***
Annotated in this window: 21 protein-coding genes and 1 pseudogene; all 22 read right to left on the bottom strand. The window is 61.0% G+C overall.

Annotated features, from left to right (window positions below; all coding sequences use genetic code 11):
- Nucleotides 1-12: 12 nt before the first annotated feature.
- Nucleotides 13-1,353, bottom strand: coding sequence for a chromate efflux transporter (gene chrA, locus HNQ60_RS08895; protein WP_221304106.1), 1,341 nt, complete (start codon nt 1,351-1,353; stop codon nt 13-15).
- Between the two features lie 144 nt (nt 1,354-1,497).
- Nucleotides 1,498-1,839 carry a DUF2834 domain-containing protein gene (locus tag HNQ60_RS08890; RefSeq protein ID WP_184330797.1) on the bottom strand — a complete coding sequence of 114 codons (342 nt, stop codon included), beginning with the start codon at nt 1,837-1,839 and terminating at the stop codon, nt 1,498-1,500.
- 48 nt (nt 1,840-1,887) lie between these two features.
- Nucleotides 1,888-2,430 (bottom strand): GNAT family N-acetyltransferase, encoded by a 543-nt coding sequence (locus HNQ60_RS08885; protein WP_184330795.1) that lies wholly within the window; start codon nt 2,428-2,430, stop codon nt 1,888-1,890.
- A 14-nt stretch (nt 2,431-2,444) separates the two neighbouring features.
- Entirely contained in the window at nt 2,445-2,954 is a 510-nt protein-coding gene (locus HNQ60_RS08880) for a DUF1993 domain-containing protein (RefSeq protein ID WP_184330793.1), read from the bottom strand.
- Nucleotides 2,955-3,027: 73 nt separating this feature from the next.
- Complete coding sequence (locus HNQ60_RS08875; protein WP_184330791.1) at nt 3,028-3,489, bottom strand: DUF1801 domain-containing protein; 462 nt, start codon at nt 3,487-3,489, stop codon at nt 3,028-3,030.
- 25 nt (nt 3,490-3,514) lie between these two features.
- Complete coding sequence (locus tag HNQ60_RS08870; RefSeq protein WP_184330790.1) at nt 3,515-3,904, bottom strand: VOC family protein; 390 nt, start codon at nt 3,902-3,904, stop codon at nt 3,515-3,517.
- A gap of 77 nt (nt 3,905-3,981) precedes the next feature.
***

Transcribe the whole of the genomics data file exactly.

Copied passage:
Annotated in this window: 21 protein-coding genes and 1 pseudogene; all 22 read right to left on the bottom strand. The window is 61.0% G+C overall.

Annotated features, from left to right (window positions below; all coding sequences use genetic code 11):
- Nucleotides 1-12: 12 nt before the first annotated feature.
- Nucleotides 13-1,353, bottom strand: coding sequence for a chromate efflux transporter (gene chrA, locus HNQ60_RS08895; protein WP_221304106.1), 1,341 nt, complete (start codon nt 1,351-1,353; stop codon nt 13-15).
- Between the two features lie 144 nt (nt 1,354-1,497).
- Nucleotides 1,498-1,839 carry a DUF2834 domain-containing protein gene (locus tag HNQ60_RS08890; RefSeq protein ID WP_184330797.1) on the bottom strand — a complete coding sequence of 114 codons (342 nt, stop codon included), beginning with the start codon at nt 1,837-1,839 and terminating at the stop codon, nt 1,498-1,500.
- 48 nt (nt 1,840-1,887) lie between these two features.
- Nucleotides 1,888-2,430 (bottom strand): GNAT family N-acetyltransferase, encoded by a 543-nt coding sequence (locus HNQ60_RS08885; protein WP_184330795.1) that lies wholly within the window; start codon nt 2,428-2,430, stop codon nt 1,888-1,890.
- A 14-nt stretch (nt 2,431-2,444) separates the two neighbouring features.
- Entirely contained in the window at nt 2,445-2,954 is a 510-nt protein-coding gene (locus HNQ60_RS08880) for a DUF1993 domain-containing protein (RefSeq protein ID WP_184330793.1), read from the bottom strand.
- Nucleotides 2,955-3,027: 73 nt separating this feature from the next.
- Complete coding sequence (locus HNQ60_RS08875; protein WP_184330791.1) at nt 3,028-3,489, bottom strand: DUF1801 domain-containing protein; 462 nt, start codon at nt 3,487-3,489, stop codon at nt 3,028-3,030.
- 25 nt (nt 3,490-3,514) lie between these two features.
- Complete coding sequence (locus tag HNQ60_RS08870; RefSeq protein WP_184330790.1) at nt 3,515-3,904, bottom strand: VOC family protein; 390 nt, start codon at nt 3,902-3,904, stop codon at nt 3,515-3,517.
- A gap of 77 nt (nt 3,905-3,981) precedes the next feature.